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Micro-array for the identification of Shiga toxin-producing Escherichia coli (STEC) seropathotypes associated with Hemorrhagic Colitis and Hemolytic Uremic Syndrome in humans

Bugarel, Marie, Beutin, Lothar, Martin, Annett, Gill, Alexander, Fach, Patrick
International journal of food microbiology 2010 v.142 no.3 pp. 318-329
enterohemorrhagic Escherichia coli, bacterial contamination, microarray technology, food analysis, food contamination, serotypes, genes, Shiga-like toxins, Shiga toxin, virulence, human diseases, hemolytic uremic syndrome, colitis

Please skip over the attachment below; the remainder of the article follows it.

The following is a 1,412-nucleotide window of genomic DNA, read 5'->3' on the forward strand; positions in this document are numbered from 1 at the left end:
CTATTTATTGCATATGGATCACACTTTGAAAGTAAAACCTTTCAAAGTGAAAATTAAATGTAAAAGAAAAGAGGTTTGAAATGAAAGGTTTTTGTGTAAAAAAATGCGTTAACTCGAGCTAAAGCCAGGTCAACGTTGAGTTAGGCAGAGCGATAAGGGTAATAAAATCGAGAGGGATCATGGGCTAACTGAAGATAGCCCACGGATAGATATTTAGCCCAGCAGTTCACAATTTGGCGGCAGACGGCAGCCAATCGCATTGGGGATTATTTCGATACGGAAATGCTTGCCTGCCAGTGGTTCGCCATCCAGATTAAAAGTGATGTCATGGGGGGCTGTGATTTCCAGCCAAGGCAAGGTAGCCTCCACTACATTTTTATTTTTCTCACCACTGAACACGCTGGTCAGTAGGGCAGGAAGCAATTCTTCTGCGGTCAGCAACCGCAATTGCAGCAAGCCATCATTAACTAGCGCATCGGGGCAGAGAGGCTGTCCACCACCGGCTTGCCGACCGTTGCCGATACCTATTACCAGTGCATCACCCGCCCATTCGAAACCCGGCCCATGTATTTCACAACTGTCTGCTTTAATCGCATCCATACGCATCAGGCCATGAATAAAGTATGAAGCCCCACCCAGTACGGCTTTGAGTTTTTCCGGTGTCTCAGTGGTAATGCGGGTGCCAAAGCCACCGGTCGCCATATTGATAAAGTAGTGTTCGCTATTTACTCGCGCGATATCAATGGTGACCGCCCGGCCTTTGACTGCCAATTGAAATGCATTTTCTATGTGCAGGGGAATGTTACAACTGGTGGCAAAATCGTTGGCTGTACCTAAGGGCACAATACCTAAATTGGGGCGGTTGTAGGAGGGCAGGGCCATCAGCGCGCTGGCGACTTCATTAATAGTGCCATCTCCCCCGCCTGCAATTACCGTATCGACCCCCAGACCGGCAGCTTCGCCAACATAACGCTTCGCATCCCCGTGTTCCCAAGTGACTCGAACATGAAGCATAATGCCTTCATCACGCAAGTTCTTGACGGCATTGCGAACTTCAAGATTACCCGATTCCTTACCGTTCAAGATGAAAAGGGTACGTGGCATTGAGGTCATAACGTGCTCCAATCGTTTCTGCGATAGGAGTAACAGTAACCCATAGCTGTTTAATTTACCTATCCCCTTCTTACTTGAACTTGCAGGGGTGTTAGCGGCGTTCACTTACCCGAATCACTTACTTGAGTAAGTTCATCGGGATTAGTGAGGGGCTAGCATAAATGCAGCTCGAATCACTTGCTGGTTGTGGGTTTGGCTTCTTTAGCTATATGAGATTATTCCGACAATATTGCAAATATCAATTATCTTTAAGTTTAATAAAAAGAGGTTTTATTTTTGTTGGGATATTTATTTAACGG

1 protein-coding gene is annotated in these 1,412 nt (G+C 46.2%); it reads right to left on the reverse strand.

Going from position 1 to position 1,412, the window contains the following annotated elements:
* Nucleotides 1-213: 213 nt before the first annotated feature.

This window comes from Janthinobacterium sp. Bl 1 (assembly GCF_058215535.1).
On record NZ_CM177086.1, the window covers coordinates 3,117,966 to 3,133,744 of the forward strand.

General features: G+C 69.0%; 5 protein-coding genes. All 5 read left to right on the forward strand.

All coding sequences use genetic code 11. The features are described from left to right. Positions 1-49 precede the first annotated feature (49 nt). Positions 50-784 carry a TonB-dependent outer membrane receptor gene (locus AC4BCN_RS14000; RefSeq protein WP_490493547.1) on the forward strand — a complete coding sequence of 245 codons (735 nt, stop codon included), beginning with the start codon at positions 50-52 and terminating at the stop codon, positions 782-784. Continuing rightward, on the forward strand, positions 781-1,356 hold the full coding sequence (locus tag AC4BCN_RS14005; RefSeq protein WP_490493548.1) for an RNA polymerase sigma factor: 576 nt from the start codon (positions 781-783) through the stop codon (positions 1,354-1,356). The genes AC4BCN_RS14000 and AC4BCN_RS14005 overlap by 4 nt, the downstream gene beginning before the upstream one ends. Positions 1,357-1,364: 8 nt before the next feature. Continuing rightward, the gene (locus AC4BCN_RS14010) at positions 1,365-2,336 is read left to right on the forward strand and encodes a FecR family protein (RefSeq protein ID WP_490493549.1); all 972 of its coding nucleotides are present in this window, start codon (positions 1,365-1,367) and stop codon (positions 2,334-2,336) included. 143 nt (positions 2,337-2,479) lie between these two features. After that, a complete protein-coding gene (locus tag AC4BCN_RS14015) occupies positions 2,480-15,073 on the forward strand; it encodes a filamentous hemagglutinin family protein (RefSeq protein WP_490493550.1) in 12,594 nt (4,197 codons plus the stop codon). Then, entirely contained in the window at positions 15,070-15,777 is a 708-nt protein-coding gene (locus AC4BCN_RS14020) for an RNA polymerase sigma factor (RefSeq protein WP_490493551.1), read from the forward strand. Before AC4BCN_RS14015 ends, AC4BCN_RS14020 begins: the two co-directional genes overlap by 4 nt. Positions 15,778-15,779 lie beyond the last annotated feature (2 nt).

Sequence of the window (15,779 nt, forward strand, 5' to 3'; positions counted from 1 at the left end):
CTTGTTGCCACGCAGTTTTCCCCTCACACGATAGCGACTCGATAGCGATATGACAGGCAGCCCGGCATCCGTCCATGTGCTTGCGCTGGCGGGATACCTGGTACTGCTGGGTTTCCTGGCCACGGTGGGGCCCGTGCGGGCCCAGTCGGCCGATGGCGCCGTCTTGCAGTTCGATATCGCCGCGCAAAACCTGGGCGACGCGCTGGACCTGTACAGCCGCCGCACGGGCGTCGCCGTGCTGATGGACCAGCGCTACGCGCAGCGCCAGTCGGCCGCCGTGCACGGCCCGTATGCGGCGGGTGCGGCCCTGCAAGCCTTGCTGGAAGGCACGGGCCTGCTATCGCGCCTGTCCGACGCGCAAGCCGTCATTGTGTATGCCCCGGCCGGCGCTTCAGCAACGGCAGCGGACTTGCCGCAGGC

A micro-array has been developed, based on the GeneDisc® array, for the genetic identification of 12 O-types and 7 H-types of Shiga toxin-producing Escherichia coli (STEC) including the most clinically relevant enterohemorrhagic E. coli (EHEC) serotypes. The genes selected for determination of the O antigens (rfbE O₁₅₇, wzx O₂₆, wzx O₁₀₃, wbd1 O₁₁₁, ihp1 O₁₄₅, wzx O₁₂₁, wzy O₁₁₃, wzy O₉₁, wzx O₁₀₄, wzy O₁₁₈, wzx O₄₅, and wbgN O₅₅) and H-types (fliC H₂, fliC H₇, fliC H₈, fliC H₁₁, fliC H₁₉, fliC H₂₁, and fliC H₂₈) showed a high specificity and concordance with serology. The micro-array also had a high specificity for EHEC-associated virulence factors, including Shiga toxins 1 and 2 (stx1 and stx2), intimin (eae), enterohemolysin (ehxA), serine protease (espP), catalase peroxidase (katP), the type II secretion system (etpD), subtilase cytotoxin (subA), autoagglutinating adhesin (Saa) and type III secreted effectors encoded in the genomic islands OI-122 (ent/espL2, nleB, and nleE) and OI-71 (nleF, nleH1-2, and nleA). The eae gene was detected in all typical EHEC strains, and the pattern of nle genes encoded in OI-71 and OI-122 was found to be closely associated with certain serotypes of typical EHEC and emerging EHEC strains. Virulence plasmid associated genes such as katP, espP, and etpD were more common in EHEC than in STEC strains; this supports their association with virulence. This array constitutes a valuable approach for the identification of STEC strains with a high potential for human virulence.